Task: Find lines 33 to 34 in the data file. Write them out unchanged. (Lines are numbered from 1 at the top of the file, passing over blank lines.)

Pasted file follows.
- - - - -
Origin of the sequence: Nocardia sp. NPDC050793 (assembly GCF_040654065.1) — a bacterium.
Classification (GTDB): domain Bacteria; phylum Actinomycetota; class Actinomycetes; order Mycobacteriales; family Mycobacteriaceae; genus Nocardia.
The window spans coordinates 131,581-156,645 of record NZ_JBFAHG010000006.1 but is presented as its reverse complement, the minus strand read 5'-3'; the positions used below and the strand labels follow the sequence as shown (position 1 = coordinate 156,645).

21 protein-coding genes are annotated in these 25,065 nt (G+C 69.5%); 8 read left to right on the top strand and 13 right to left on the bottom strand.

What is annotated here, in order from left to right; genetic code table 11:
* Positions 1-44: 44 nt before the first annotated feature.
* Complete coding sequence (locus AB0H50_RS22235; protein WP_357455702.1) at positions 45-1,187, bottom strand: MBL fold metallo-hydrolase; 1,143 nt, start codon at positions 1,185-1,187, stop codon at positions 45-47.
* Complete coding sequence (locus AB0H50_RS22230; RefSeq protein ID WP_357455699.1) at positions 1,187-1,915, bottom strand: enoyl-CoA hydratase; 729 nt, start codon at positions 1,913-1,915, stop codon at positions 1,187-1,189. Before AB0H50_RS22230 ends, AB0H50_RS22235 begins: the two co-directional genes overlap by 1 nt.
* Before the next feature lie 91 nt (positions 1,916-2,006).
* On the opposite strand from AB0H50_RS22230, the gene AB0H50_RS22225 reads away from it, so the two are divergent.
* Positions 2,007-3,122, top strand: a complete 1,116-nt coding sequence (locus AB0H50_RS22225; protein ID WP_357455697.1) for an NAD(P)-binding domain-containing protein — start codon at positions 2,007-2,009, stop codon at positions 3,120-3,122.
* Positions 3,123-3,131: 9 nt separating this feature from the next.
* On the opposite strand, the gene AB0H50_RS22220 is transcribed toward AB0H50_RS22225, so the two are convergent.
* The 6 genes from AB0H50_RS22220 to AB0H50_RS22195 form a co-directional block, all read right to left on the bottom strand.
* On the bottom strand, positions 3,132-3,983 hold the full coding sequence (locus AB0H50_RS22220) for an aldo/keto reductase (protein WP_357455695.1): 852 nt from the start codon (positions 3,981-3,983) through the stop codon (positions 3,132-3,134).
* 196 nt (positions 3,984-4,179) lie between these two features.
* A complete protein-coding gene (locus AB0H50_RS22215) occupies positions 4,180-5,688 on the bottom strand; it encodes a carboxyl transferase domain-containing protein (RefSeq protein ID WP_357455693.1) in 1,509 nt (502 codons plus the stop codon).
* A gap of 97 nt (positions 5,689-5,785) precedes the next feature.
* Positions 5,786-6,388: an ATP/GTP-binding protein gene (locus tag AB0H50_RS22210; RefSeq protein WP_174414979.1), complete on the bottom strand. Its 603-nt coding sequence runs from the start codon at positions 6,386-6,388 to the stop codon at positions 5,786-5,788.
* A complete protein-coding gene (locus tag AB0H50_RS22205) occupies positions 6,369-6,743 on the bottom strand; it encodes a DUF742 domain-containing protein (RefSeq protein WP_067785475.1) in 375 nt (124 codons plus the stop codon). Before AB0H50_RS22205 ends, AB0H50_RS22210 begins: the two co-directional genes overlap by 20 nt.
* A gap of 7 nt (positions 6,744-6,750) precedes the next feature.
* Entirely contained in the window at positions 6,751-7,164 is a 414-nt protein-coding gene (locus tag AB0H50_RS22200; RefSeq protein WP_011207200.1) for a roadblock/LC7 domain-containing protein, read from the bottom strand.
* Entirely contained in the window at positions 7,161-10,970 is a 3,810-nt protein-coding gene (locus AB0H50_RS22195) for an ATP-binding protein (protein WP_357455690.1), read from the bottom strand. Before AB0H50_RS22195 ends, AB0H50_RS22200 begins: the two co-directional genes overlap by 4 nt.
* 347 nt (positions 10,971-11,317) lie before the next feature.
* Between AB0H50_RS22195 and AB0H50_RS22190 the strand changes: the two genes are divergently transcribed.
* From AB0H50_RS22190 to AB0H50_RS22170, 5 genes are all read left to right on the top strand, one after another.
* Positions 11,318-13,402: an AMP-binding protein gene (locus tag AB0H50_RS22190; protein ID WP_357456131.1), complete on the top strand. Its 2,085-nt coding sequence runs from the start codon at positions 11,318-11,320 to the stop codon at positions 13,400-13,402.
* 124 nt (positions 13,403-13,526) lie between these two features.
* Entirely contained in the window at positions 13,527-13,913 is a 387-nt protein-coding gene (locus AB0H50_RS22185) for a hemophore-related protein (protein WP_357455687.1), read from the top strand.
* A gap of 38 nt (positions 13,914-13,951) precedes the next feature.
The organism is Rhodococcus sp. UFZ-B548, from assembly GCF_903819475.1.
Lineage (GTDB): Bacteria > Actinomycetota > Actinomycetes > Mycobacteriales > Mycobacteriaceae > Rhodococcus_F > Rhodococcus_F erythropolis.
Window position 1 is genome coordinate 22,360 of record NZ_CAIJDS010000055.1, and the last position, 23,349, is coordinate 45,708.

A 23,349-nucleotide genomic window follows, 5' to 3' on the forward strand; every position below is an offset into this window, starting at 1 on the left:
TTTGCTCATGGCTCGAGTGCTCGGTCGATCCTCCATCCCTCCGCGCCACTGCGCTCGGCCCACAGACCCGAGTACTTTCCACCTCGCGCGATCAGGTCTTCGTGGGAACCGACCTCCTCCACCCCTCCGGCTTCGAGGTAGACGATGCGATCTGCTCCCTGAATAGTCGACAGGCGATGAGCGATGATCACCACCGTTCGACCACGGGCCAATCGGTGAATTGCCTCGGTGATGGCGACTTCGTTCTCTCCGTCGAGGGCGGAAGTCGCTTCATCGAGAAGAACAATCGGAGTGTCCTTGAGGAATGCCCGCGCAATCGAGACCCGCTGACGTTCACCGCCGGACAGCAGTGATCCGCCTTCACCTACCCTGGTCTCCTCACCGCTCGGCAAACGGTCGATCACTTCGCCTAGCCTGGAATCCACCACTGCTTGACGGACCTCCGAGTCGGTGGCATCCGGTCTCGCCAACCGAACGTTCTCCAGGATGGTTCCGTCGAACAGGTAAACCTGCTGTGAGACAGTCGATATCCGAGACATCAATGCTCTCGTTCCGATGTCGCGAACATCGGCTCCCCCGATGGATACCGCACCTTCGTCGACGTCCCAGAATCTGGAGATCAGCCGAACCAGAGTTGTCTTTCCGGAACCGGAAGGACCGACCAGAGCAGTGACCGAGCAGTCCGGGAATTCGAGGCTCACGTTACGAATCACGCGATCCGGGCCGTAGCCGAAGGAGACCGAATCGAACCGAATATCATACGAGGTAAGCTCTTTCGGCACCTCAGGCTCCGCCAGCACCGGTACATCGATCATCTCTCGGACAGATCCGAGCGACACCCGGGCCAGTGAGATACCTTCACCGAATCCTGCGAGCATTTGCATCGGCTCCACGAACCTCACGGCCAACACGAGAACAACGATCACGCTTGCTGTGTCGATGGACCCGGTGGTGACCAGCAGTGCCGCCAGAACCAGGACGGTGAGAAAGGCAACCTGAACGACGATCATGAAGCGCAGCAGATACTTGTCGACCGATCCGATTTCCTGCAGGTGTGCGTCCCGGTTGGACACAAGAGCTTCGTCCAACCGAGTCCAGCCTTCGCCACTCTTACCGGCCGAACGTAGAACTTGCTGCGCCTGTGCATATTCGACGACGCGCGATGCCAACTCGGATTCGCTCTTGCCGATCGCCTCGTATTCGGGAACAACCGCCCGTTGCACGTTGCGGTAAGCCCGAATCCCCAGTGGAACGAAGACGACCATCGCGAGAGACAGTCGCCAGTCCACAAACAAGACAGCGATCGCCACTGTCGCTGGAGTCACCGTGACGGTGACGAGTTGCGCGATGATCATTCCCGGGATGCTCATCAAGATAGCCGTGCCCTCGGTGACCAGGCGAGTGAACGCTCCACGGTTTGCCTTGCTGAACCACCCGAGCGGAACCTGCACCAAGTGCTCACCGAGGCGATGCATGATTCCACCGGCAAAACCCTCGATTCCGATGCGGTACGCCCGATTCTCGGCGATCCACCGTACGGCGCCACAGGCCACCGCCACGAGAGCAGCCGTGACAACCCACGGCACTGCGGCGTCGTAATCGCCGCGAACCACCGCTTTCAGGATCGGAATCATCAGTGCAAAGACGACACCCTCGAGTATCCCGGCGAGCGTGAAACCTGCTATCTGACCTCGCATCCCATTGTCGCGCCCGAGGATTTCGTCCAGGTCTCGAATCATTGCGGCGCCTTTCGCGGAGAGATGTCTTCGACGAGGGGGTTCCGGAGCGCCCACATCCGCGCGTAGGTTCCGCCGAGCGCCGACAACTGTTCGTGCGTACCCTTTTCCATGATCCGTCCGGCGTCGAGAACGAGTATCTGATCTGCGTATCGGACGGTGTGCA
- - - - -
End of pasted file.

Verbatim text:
Window position 1 is genome coordinate 22,360 of record NZ_CAIJDS010000055.1, and the last position, 23,349, is coordinate 45,708.

A 23,349-nucleotide genomic window follows, 5' to 3' on the forward strand; every position below is an offset into this window, starting at 1 on the left: